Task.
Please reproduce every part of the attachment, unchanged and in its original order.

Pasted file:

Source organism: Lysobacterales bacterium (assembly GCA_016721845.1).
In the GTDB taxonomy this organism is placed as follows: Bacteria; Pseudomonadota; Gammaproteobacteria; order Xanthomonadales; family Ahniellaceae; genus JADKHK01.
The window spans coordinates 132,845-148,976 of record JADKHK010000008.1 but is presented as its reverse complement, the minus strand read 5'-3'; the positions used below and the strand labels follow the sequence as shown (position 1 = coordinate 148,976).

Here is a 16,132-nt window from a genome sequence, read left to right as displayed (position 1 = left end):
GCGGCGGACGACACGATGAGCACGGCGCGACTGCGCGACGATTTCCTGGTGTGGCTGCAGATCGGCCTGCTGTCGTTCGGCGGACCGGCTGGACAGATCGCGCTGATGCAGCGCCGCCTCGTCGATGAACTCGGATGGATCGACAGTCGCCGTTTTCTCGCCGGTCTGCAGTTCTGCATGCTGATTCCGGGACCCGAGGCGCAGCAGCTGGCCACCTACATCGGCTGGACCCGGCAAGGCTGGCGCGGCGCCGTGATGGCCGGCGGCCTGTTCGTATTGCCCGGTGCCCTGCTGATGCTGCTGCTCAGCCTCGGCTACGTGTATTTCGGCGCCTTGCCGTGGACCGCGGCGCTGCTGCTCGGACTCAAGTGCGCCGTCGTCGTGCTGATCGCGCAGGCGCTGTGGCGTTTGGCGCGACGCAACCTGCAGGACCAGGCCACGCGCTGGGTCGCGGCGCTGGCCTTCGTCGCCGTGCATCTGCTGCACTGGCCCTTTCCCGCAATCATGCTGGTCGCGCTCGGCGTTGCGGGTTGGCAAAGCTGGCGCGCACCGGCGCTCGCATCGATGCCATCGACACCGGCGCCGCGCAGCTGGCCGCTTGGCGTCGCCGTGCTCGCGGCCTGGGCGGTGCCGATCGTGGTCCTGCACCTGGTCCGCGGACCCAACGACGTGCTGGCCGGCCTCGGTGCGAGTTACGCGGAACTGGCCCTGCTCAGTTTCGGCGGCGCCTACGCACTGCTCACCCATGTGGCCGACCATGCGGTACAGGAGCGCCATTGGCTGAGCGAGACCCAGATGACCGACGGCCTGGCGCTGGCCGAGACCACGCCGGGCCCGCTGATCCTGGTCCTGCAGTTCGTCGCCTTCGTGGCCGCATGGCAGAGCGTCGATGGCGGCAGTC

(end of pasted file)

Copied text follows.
Source organism: Lysobacterales bacterium (assembly GCA_016721845.1).
In the GTDB taxonomy this organism is placed as follows: Bacteria; Pseudomonadota; Gammaproteobacteria; order Xanthomonadales; family Ahniellaceae; genus JADKHK01.
The window spans coordinates 132,845-148,976 of record JADKHK010000008.1 but is presented as its reverse complement, the minus strand read 5'-3'; the positions used below and the strand labels follow the sequence as shown (position 1 = coordinate 148,976).

Here is a 16,132-nt window from a genome sequence, read left to right as displayed (position 1 = left end):
GCGGCGGACGACACGATGAGCACGGCGCGACTGCGCGACGATTTCCTGGTGTGGCTGCAGATCGGCCTGCTGTCGTTCGGCGGACCGGCTGGACAGATCGCGCTGATGCAGCGCCGCCTCGTCGATGAACTCGGATGGATCGACAGTCGCCGTTTTCTCGCCGGTCTGCAGTTCTGCATGCTGATTCCGGGACCCGAGGCGCAGCAGCTGGCCACCTACATCGGCTGGACCCGGCAAGGCTGGCGCGGCGCCGTGATGGCCGGCGGCCTGTTCGTATTGCCCGGTGCCCTGCTGATGCTGCTGCTCAGCCTCGGCTACGTGTATTTCGGCGCCTTGCCGTGGACCGCGGCGCTGCTGCTCGGACTCAAGTGCGCCGTCGTCGTGCTGATCGCGCAGGCGCTGTGGCGTTTGGCGCGACGCAACCTGCAGGACCAGGCCACGCGCTGGGTCGCGGCGCTGGCCTTCGTCGCCGTGCATCTGCTGCACTGGCCCTTTCCCGCAATCATGCTGGTCGCGCTCGGCGTTGCGGGTTGGCAAAGCTGGCGCGCACCGGCGCTCGCATCGATGCCATCGACACCGGCGCCGCGCAGCTGGCCGCTTGGCGTCGCCGTGCTCGCGGCCTGGGCGGTGCCGATCGTGGTCCTGCACCTGGTCCGCGGACCCAACGACGTGCTGGCCGGCCTCGGTGCGAGTTACGCGGAACTGGCCCTGCTCAGTTTCGGCGGCGCCTACGCACTGCTCACCCATGTGGCCGACCATGCGGTACAGGAGCGCCATTGGCTGAGCGAGACCCAGATGACCGACGGCCTGGCGCTGGCCGAGACCACGCCGGGCCCGCTGATCCTGGTCCTGCAGTTCGTCGCCTTCGTGGCCGCATGGCAGAGCGTCGATGGCGGCAGTC